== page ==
Can hormone help treat multiple sclerosis long-term?

March 10, 2013

A new study suggests that treatment with adrenocorticotropic hormone (ACTH) may be helpful for people whose multiple sclerosis (MS) is not well-controlled through their regular treatment. The study was released today and will be presented at the American Academy of Neurology's 65th Annual Meeting in San Diego, March 16 to 23, 2013.

The study involved 23 people with MS who were taking beta-interferon and had at least one relapse or brain scan showing new disease activity within the previous year. They were considered to have "breakthrough" MS, which means that their treatment that had been working previously stopped being effective, leading to worsening disability and more frequent relapses, as well as increased evidence of disease activity on brain scans.

The were given either ACTH or as pulse therapy monthly in addition to their regular treatment for one year. The people with MS knew which treatment they were receiving, but the researchers examining them did not.

The participants were tested every three months for 15 months. Over that time, those receiving ACTH had fewer relapses, or 0.08 cumulative relapses per patient compared to 0.8 relapses per patient for those receiving methylprednisolone. Those taking ACTH also had no cases of psychiatric side effects, while those taking methylprednisolone had a cumulative number of 0.55 psychiatric episodes per patient.

"These results are of interest because few treatments are available for people with breakthrough MS," said study author Regina Berkovich, MD, PhD, of Keck Medical Center of USC in Los Angeles. "Further studies, including randomized controlled trials, are needed to validate these preliminary findings, but the results suggest a potential benefit of ACTH pulse therapy in breakthrough MS."

While ACTH has been approved for use in MS relapses for many years, its cost has limited its use to only those patients who are in need of a treatment alternative to . This is believed to be the first study to have been done on its use as a chronic treatment for MS. ACTH is not FDA-approved for use as chronic treatment for MS.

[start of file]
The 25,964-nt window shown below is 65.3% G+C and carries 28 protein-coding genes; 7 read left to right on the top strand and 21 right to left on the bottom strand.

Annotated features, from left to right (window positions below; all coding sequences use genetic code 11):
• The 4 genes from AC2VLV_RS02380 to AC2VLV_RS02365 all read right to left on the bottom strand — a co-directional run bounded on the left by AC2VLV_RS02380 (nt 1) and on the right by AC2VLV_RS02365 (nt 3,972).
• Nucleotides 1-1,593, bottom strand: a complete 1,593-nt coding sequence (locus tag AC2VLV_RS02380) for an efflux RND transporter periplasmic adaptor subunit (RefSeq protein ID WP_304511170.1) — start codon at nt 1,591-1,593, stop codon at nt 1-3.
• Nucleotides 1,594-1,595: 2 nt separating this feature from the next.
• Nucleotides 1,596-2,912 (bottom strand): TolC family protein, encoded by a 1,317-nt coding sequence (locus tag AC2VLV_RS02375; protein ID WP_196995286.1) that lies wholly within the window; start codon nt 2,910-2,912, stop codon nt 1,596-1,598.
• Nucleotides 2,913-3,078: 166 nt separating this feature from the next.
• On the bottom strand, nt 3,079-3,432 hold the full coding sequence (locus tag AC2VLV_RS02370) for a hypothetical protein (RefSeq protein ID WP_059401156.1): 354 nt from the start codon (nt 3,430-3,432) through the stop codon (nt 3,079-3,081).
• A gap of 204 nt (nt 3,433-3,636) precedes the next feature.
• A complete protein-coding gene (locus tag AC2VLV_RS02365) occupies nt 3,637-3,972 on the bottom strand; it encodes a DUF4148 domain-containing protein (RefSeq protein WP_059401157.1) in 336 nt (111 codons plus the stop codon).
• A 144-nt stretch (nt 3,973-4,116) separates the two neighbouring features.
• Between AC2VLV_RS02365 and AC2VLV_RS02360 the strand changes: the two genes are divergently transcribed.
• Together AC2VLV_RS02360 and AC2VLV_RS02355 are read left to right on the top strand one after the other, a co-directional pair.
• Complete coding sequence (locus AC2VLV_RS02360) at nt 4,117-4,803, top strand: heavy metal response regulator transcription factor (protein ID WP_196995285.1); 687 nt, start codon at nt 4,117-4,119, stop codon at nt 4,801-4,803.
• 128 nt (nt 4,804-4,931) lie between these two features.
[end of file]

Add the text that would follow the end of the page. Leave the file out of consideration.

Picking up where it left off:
Explore further: Long-term treatment benefit seen in relapse-onset MS

Related Stories

Long-term treatment benefit seen in relapse-onset MS

May 9, 2016

(HealthDay)—For patients with relapse-onset multiple sclerosis (MS), disease-modifying therapy protects against long-term disability accrual, according to a study published online May 4 in the Annals of Neurology.

Study: Breastfeeding does not protect against MS relapses

July 6, 2011

New research finds breastfeeding doesn't appear to protect against multiple sclerosis (MS) relapses, despite previous studies suggesting there may be a protective role. The research is published in the July 6, 2011, online ...

Recommended for you

A brain wide chemical signal that enhances memory

January 24, 2017

How does heightened attention improve our mental capacity? This is the question tackled by new research published today in the journal Cell Reports, which reveals a chemical signal released across the brain in response to ...

New MRI method aids long-term concussion prognosis

January 24, 2017

For concussion sufferers, even those who never lost consciousness, physicians may now be able to predict early on who is more likely to continue experiencing symptoms months or years after the head-jarring event, using a ...

0 comments

Please sign in to add a comment. Registration is free, and takes less than a minute. Read more

Click here to reset your password.
Sign in to get notified via email when new comments are made.